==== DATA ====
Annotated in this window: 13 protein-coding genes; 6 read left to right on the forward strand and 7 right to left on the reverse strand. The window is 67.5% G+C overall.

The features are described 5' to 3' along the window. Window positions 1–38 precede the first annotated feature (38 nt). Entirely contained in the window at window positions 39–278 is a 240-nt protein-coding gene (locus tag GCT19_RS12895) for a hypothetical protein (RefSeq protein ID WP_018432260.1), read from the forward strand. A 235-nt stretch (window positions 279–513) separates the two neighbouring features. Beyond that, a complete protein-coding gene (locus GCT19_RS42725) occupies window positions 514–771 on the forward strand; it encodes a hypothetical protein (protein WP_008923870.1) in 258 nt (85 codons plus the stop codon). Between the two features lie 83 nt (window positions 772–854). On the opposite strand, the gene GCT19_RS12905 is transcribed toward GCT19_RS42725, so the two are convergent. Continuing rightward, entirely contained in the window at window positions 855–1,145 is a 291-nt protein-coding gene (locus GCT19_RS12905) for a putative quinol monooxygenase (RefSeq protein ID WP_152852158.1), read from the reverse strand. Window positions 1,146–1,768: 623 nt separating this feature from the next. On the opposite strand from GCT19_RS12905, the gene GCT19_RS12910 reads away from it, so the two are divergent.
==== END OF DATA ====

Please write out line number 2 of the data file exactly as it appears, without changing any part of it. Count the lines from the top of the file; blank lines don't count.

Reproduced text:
The features are described 5' to 3' along the window. Window positions 1–38 precede the first annotated feature (38 nt). Entirely contained in the window at window positions 39–278 is a 240-nt protein-coding gene (locus tag GCT19_RS12895) for a hypothetical protein (RefSeq protein ID WP_018432260.1), read from the forward strand. A 235-nt stretch (window positions 279–513) separates the two neighbouring features. Beyond that, a complete protein-coding gene (locus GCT19_RS42725) occupies window positions 514–771 on the forward strand; it encodes a hypothetical protein (protein WP_008923870.1) in 258 nt (85 codons plus the stop codon). Between the two features lie 83 nt (window positions 772–854). On the opposite strand, the gene GCT19_RS12905 is transcribed toward GCT19_RS42725, so the two are convergent. Continuing rightward, entirely contained in the window at window positions 855–1,145 is a 291-nt protein-coding gene (locus GCT19_RS12905) for a putative quinol monooxygenase (RefSeq protein ID WP_152852158.1), read from the reverse strand. Window positions 1,146–1,768: 623 nt separating this feature from the next. On the opposite strand from GCT19_RS12905, the gene GCT19_RS12910 reads away from it, so the two are divergent.